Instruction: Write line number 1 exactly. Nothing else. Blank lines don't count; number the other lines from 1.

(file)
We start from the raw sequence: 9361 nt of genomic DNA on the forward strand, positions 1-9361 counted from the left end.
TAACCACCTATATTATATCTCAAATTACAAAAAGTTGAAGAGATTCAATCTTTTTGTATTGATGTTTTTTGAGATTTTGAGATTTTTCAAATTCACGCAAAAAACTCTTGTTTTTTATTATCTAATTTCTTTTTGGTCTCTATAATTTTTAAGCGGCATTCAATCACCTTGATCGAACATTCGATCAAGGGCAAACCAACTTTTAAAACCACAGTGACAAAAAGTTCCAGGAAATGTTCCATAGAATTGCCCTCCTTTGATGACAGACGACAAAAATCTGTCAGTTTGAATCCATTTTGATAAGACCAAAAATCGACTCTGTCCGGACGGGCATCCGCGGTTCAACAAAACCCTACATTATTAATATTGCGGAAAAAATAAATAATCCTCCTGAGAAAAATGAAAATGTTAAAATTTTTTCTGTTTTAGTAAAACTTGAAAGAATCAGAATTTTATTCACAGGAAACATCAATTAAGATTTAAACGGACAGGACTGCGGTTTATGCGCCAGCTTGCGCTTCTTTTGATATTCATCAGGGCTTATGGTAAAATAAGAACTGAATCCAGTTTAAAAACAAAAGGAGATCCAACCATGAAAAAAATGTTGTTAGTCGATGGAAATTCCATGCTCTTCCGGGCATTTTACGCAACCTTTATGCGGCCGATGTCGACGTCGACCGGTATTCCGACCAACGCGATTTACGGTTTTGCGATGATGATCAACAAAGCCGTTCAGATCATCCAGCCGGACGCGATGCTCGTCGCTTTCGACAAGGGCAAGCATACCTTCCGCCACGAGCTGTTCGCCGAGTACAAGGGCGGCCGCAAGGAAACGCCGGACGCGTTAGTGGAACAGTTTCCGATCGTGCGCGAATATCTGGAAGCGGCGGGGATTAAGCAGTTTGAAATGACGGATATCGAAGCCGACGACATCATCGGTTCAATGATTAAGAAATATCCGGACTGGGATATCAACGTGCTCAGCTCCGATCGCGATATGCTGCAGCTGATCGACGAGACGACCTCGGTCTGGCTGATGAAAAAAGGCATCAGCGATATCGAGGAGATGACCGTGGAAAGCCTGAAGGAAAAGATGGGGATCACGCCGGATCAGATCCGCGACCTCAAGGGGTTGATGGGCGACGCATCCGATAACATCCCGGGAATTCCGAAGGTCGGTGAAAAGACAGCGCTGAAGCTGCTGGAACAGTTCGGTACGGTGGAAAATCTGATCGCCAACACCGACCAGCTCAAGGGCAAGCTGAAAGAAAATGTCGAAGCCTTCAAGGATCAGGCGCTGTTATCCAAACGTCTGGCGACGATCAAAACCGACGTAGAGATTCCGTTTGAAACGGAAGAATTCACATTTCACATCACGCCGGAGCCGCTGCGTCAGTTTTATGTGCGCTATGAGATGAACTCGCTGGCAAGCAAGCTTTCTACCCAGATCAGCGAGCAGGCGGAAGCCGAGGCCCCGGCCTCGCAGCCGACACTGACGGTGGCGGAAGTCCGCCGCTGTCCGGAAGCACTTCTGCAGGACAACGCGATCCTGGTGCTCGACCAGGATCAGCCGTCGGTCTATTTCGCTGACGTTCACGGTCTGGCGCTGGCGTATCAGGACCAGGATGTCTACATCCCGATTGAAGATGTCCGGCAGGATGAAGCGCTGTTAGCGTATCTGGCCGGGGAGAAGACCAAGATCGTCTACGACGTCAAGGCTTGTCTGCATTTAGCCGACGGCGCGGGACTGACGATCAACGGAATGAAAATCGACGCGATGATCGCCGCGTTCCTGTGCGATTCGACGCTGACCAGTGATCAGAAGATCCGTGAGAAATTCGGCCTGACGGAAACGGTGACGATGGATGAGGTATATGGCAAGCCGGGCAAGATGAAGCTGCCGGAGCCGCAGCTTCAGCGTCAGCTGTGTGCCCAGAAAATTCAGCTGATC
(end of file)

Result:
We start from the raw sequence: 9361 nt of genomic DNA on the forward strand, positions 1-9361 counted from the left end.